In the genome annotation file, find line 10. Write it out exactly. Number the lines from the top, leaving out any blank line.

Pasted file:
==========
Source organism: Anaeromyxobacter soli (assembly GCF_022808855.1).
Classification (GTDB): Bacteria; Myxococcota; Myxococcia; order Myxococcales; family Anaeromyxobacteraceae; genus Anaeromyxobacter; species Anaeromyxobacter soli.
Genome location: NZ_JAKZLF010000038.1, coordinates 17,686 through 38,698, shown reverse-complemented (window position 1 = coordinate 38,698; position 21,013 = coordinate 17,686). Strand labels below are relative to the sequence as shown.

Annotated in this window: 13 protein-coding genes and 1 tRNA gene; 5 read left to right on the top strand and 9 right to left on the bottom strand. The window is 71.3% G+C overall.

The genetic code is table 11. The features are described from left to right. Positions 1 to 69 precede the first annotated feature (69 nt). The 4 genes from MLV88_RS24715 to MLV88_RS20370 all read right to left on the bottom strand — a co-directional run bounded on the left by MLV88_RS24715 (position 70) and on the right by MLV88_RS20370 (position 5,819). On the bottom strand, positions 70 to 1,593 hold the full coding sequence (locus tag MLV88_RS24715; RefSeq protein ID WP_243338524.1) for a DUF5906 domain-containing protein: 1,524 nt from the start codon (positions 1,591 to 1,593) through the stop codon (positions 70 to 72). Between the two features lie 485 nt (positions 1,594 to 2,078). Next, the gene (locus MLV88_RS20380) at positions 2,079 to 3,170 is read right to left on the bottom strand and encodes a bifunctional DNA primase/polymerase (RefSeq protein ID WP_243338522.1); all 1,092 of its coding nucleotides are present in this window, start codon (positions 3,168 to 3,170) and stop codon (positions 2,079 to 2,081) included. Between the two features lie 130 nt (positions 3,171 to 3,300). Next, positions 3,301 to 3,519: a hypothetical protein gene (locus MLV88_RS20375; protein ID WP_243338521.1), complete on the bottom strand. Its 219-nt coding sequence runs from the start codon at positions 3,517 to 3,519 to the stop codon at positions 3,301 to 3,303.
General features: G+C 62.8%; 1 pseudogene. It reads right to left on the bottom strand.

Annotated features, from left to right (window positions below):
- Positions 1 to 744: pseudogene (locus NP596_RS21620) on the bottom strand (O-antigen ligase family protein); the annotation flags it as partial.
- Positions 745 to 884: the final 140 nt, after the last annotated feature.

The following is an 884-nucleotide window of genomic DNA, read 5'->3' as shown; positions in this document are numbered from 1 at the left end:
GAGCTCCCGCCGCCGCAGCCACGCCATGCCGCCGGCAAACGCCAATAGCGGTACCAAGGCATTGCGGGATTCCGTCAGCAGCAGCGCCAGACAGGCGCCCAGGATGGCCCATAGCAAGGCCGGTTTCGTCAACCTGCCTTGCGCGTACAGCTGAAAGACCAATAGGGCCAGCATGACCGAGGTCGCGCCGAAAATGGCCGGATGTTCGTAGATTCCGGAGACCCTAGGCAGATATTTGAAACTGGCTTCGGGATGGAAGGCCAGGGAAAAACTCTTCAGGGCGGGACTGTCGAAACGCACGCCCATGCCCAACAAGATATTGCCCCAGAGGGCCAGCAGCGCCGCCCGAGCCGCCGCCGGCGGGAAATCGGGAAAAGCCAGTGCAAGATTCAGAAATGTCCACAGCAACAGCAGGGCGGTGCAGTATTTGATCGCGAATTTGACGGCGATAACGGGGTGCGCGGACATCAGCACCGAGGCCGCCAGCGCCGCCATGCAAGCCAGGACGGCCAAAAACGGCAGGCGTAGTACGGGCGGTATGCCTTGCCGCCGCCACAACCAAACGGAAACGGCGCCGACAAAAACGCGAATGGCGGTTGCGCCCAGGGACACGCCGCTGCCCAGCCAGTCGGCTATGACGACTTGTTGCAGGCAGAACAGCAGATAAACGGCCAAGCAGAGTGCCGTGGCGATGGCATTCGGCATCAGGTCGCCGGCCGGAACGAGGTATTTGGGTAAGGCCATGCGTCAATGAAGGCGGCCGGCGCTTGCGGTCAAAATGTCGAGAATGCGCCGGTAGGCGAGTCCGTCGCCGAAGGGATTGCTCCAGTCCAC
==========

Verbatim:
The following is an 884-nucleotide window of genomic DNA, read 5'->3' as shown; positions in this document are numbered from 1 at the left end: